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A Times Editorial

Robocalls and human error

For all the political shenanigans in Tallahassee this election cycle, the incident of the erroneous robocalls in Pinellas County is a reminder that able administration of elections can be just as important to the democratic process. Pinellas Supervisor of Elections Deborah Clark, who was just re-elected to a four-year term, has taken responsibility for the mistake. But she also needs to ensure it won't happen again.

The robocalls, delivered to more than 12,000 Pinellas County voters on Election Day, Nov. 6, suggested that the election was "tomorrow" — an unintended gaffe. As the Tampa Bay Times reported Friday, the mistake was due to a combination of poor communication with the robocall vendor, lack of training for IT staff and poor judgment in word choice. Had the robocall merely mentioned that Election Day was "Tuesday" instead of "tomorrow," no one would have ever been the wiser and the nation would have had one less reason to mock Florida elections.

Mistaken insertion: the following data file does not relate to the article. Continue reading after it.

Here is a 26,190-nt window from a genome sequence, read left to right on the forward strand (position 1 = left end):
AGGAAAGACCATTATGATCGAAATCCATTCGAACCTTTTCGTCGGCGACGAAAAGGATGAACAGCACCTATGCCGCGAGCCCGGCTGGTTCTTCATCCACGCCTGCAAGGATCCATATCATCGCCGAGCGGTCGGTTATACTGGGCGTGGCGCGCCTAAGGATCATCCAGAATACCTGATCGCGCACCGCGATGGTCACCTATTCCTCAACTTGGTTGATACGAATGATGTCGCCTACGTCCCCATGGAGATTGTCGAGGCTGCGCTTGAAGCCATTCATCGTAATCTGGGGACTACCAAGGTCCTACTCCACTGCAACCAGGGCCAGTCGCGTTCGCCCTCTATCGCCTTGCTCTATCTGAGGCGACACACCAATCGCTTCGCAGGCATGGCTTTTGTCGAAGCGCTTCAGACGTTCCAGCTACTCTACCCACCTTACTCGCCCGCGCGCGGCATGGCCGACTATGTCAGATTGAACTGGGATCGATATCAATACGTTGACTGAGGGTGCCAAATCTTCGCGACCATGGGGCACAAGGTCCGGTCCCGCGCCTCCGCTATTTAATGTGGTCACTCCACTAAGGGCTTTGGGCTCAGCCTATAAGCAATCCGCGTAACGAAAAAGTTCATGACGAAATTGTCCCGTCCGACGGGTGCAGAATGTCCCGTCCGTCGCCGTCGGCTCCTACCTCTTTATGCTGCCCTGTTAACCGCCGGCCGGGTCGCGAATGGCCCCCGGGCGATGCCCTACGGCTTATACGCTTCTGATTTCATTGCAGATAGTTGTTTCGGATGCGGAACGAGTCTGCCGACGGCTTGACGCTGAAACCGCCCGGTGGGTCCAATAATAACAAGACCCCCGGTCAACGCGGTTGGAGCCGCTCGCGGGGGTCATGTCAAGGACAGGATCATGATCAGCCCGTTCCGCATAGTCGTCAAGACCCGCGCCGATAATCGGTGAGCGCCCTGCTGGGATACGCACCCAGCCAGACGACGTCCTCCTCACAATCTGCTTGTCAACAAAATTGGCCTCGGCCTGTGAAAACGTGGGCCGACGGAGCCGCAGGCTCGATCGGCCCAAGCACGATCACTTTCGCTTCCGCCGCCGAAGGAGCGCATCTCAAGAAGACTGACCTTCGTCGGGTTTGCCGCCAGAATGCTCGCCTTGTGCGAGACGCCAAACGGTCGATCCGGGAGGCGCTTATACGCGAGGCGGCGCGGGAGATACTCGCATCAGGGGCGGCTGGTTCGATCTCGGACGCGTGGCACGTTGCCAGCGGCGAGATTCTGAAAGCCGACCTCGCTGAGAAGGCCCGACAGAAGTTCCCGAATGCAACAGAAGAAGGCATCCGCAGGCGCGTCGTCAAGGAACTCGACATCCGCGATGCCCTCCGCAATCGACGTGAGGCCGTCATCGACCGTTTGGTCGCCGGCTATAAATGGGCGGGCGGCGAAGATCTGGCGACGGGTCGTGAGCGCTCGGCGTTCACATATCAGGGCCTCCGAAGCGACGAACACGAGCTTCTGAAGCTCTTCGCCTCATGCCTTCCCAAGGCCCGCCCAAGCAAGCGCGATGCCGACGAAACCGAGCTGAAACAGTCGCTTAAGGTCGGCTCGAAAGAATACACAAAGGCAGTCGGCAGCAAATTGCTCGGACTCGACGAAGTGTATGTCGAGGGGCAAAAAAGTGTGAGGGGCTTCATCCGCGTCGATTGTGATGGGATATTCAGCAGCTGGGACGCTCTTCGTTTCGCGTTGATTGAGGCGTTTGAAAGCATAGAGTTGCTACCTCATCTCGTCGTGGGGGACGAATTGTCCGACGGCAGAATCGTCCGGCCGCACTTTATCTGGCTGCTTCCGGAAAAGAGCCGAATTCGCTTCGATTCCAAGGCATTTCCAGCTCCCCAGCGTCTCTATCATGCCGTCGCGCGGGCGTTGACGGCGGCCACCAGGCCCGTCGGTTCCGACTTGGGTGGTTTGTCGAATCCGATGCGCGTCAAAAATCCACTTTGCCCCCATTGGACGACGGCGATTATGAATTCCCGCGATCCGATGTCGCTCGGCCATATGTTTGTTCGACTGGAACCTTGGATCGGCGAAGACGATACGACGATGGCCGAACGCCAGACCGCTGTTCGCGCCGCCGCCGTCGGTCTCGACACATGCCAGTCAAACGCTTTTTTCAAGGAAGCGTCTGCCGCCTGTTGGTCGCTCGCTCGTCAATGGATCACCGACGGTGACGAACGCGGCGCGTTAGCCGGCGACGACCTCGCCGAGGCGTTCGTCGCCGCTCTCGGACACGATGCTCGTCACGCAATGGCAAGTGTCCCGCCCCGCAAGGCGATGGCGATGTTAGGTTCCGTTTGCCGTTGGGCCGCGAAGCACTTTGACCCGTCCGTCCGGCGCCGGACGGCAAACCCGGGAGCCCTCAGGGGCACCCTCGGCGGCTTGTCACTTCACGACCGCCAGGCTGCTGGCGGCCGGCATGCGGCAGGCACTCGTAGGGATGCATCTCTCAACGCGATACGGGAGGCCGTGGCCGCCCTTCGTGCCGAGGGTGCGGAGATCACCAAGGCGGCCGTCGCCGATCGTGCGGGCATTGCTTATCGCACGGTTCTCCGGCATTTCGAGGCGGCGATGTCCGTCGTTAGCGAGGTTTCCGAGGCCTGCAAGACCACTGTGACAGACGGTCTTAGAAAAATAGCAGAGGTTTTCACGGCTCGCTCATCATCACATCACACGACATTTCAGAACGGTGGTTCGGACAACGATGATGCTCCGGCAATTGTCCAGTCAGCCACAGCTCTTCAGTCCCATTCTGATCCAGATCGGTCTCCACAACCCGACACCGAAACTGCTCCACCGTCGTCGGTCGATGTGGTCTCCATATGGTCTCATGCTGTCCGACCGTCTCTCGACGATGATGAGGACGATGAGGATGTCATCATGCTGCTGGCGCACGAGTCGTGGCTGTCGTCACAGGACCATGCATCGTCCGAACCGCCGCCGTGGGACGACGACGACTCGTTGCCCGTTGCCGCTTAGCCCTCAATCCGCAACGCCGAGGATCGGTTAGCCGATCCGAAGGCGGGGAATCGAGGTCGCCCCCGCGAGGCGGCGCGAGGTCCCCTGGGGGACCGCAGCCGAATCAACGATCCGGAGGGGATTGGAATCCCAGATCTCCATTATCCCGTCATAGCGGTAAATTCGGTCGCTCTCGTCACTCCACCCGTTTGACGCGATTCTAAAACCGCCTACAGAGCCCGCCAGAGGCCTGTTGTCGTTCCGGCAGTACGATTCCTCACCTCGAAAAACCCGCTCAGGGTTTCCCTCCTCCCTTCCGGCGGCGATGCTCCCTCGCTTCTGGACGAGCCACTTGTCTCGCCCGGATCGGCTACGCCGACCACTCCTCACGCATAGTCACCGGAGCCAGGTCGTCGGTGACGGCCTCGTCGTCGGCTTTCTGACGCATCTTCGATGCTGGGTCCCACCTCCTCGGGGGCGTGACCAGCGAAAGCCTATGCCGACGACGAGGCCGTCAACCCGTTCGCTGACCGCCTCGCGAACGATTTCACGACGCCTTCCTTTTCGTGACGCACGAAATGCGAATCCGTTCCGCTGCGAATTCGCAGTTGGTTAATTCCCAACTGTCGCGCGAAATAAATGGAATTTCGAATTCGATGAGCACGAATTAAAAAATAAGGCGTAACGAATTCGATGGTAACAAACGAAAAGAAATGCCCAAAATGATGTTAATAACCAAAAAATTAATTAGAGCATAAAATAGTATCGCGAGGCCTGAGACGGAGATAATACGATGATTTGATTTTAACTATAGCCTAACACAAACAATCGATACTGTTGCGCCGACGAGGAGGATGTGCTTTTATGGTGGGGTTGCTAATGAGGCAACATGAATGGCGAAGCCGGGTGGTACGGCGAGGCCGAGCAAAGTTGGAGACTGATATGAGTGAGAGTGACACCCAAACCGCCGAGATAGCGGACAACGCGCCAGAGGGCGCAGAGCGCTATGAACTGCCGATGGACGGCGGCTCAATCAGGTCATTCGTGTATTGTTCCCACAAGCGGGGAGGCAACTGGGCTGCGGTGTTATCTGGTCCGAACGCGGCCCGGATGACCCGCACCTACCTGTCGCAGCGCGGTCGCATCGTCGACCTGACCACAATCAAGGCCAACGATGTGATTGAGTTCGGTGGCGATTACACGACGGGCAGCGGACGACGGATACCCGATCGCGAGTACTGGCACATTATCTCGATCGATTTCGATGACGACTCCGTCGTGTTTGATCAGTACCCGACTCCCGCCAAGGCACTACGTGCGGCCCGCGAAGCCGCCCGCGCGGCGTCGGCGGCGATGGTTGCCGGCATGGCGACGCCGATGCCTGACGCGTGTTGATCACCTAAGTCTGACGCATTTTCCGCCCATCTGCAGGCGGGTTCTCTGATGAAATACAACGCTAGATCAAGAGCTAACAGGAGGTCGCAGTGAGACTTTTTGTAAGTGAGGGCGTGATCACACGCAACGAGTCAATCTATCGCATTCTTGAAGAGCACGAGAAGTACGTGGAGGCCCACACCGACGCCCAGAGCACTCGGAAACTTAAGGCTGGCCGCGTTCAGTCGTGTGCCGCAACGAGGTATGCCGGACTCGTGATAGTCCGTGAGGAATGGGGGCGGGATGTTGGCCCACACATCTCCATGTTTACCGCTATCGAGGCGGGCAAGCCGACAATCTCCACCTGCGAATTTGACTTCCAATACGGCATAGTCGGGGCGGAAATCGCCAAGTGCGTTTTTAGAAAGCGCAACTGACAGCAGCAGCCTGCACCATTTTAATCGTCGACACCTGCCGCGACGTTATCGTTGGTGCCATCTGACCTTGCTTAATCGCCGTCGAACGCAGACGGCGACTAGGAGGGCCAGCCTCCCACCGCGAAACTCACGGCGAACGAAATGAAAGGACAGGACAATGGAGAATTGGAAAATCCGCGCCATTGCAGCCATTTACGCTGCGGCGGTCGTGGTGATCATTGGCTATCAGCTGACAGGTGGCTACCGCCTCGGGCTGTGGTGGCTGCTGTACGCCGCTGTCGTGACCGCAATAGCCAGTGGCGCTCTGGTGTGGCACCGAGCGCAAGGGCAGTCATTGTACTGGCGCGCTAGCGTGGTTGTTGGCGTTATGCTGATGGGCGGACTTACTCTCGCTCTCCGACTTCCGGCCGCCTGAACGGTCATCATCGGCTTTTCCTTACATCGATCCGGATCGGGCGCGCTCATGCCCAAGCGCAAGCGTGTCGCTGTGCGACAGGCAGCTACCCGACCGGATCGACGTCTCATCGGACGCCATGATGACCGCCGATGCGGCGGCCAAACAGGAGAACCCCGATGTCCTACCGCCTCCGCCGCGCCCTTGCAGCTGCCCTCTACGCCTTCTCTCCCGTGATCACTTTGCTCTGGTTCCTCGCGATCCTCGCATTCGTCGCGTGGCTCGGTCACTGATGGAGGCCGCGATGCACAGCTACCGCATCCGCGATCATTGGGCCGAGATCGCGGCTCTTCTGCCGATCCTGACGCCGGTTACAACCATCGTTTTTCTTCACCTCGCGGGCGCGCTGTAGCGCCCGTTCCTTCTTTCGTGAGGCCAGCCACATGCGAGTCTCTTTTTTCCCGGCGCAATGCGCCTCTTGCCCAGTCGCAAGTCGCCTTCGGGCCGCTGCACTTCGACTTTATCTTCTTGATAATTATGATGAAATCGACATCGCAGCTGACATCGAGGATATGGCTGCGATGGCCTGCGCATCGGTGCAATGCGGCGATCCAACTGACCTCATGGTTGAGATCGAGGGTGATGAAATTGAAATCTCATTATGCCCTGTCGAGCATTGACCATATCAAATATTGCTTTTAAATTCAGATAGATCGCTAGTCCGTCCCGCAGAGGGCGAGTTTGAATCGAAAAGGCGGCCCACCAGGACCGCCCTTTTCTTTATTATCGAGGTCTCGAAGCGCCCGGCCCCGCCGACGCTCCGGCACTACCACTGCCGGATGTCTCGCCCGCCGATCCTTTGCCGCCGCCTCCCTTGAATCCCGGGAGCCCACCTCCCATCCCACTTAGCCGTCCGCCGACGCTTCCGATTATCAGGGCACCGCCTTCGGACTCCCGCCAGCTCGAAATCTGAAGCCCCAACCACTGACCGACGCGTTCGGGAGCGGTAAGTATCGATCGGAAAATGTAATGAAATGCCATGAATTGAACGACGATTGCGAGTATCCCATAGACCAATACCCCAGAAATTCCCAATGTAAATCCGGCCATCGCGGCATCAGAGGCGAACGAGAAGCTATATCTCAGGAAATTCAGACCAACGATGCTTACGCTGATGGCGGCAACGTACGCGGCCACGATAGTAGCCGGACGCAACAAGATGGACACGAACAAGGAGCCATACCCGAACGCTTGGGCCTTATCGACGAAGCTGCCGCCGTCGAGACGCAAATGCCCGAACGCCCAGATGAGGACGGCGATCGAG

Florida is familiar with this type of gaffe — from the 2000 butterfly ballot in Palm Beach County to that same county's misprinted absentee ballots this cycle. The most well-intentioned of elections administrators can make potentially decisive errors. But here's advice for the next cycle: Always use the date and day when referring to Election Day. Always.

Robocalls and human error 11/16/12 [Last modified: Friday, November 16, 2012 5:35pm]

    

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